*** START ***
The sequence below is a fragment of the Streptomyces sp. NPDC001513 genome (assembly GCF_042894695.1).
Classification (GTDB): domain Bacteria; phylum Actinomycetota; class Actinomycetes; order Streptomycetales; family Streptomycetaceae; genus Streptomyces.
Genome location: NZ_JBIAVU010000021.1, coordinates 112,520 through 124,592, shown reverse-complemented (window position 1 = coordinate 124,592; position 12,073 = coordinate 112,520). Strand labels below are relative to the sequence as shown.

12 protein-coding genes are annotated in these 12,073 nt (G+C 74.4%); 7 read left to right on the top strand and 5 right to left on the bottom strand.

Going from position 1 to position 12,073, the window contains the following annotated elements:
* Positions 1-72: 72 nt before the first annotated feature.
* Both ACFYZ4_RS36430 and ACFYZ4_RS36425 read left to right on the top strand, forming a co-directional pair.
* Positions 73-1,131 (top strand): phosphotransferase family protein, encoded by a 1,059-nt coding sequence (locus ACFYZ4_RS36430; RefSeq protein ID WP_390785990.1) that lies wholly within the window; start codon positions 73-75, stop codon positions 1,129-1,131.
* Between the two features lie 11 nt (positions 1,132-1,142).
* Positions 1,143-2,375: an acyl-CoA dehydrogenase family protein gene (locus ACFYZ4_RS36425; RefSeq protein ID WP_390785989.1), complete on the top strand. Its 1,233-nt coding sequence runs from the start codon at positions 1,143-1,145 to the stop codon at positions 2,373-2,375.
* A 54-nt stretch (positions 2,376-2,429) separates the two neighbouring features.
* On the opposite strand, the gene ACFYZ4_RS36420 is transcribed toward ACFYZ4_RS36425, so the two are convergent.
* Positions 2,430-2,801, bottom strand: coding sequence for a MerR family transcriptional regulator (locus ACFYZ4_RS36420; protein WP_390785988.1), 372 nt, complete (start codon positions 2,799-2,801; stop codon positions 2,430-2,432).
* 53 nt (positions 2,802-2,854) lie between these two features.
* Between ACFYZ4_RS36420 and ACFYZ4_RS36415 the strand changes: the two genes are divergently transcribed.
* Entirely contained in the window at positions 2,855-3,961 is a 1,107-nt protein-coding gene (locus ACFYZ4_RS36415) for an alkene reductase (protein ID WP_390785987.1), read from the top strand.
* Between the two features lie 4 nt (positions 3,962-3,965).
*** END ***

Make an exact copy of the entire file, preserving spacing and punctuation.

The sequence below is a fragment of the Streptomyces sp. NPDC001513 genome (assembly GCF_042894695.1).
Classification (GTDB): domain Bacteria; phylum Actinomycetota; class Actinomycetes; order Streptomycetales; family Streptomycetaceae; genus Streptomyces.
Genome location: NZ_JBIAVU010000021.1, coordinates 112,520 through 124,592, shown reverse-complemented (window position 1 = coordinate 124,592; position 12,073 = coordinate 112,520). Strand labels below are relative to the sequence as shown.

12 protein-coding genes are annotated in these 12,073 nt (G+C 74.4%); 7 read left to right on the top strand and 5 right to left on the bottom strand.

Going from position 1 to position 12,073, the window contains the following annotated elements:
* Positions 1-72: 72 nt before the first annotated feature.
* Both ACFYZ4_RS36430 and ACFYZ4_RS36425 read left to right on the top strand, forming a co-directional pair.
* Positions 73-1,131 (top strand): phosphotransferase family protein, encoded by a 1,059-nt coding sequence (locus ACFYZ4_RS36430; RefSeq protein ID WP_390785990.1) that lies wholly within the window; start codon positions 73-75, stop codon positions 1,129-1,131.
* Between the two features lie 11 nt (positions 1,132-1,142).
* Positions 1,143-2,375: an acyl-CoA dehydrogenase family protein gene (locus ACFYZ4_RS36425; RefSeq protein ID WP_390785989.1), complete on the top strand. Its 1,233-nt coding sequence runs from the start codon at positions 1,143-1,145 to the stop codon at positions 2,373-2,375.
* A 54-nt stretch (positions 2,376-2,429) separates the two neighbouring features.
* On the opposite strand, the gene ACFYZ4_RS36420 is transcribed toward ACFYZ4_RS36425, so the two are convergent.
* Positions 2,430-2,801, bottom strand: coding sequence for a MerR family transcriptional regulator (locus ACFYZ4_RS36420; protein WP_390785988.1), 372 nt, complete (start codon positions 2,799-2,801; stop codon positions 2,430-2,432).
* 53 nt (positions 2,802-2,854) lie between these two features.
* Between ACFYZ4_RS36420 and ACFYZ4_RS36415 the strand changes: the two genes are divergently transcribed.
* Entirely contained in the window at positions 2,855-3,961 is a 1,107-nt protein-coding gene (locus ACFYZ4_RS36415) for an alkene reductase (protein ID WP_390785987.1), read from the top strand.
* Between the two features lie 4 nt (positions 3,962-3,965).